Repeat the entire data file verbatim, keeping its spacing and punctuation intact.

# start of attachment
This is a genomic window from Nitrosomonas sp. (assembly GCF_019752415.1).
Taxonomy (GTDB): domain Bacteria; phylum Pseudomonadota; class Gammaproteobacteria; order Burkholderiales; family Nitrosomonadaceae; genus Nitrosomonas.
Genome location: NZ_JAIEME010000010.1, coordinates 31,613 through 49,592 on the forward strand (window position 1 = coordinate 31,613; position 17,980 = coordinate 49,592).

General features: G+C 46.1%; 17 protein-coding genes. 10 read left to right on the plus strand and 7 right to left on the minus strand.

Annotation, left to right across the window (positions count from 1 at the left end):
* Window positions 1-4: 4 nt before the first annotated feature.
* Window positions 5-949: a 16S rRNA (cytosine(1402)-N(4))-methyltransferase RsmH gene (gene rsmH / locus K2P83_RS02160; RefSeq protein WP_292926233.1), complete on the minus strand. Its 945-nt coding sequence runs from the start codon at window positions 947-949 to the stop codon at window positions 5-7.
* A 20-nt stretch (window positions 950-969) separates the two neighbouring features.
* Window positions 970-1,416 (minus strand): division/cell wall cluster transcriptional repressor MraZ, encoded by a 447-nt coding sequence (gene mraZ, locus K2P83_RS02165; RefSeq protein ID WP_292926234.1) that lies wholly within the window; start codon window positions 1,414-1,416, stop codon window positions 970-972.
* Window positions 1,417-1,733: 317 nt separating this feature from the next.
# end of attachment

This is a genomic window from Nitrosomonas sp. (assembly GCF_019752415.1).
Taxonomy (GTDB): domain Bacteria; phylum Pseudomonadota; class Gammaproteobacteria; order Burkholderiales; family Nitrosomonadaceae; genus Nitrosomonas.
Genome location: NZ_JAIEME010000010.1, coordinates 31,613 through 49,592 on the forward strand (window position 1 = coordinate 31,613; position 17,980 = coordinate 49,592).

General features: G+C 46.1%; 17 protein-coding genes. 10 read left to right on the plus strand and 7 right to left on the minus strand.

Annotation, left to right across the window (positions count from 1 at the left end):
* Window positions 1-4: 4 nt before the first annotated feature.
* Window positions 5-949: a 16S rRNA (cytosine(1402)-N(4))-methyltransferase RsmH gene (gene rsmH / locus K2P83_RS02160; RefSeq protein WP_292926233.1), complete on the minus strand. Its 945-nt coding sequence runs from the start codon at window positions 947-949 to the stop codon at window positions 5-7.
* A 20-nt stretch (window positions 950-969) separates the two neighbouring features.
* Window positions 970-1,416 (minus strand): division/cell wall cluster transcriptional repressor MraZ, encoded by a 447-nt coding sequence (gene mraZ, locus K2P83_RS02165; RefSeq protein ID WP_292926234.1) that lies wholly within the window; start codon window positions 1,414-1,416, stop codon window positions 970-972.
* Window positions 1,417-1,733: 317 nt separating this feature from the next.